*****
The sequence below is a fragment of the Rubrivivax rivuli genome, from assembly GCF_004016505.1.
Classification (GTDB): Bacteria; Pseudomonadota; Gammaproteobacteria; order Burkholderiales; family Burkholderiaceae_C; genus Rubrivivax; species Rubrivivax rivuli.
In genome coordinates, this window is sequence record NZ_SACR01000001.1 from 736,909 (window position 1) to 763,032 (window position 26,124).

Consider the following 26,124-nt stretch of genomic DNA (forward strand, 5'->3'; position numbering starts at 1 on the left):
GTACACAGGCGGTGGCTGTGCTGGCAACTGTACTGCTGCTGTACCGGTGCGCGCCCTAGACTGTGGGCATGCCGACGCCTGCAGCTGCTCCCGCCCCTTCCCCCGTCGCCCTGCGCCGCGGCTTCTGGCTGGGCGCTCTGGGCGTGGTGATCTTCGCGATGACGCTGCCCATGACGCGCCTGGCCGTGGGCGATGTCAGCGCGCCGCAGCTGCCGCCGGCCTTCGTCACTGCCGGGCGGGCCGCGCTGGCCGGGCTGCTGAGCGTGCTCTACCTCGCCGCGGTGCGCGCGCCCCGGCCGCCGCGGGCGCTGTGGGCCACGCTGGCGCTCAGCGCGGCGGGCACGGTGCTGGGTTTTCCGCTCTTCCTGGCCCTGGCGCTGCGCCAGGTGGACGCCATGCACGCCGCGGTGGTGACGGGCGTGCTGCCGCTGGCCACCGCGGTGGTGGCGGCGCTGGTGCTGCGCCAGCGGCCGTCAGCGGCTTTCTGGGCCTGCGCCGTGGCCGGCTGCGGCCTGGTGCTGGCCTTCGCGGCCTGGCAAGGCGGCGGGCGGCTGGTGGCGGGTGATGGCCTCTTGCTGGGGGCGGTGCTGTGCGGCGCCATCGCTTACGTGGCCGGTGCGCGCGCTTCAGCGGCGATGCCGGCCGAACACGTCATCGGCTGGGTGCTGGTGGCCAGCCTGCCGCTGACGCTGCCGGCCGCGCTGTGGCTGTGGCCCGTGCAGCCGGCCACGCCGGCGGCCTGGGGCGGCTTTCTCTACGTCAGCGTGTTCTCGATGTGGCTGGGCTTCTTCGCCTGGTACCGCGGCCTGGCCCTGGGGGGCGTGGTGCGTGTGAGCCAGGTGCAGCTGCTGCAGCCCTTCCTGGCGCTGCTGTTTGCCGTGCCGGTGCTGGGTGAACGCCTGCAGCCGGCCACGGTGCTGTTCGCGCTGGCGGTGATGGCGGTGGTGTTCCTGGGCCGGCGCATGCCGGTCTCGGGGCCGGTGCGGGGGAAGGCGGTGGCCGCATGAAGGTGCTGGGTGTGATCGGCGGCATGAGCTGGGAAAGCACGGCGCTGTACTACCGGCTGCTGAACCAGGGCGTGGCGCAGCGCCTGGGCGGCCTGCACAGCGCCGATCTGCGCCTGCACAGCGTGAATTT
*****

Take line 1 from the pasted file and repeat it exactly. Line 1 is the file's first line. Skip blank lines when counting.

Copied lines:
The sequence below is a fragment of the Rubrivivax rivuli genome, from assembly GCF_004016505.1.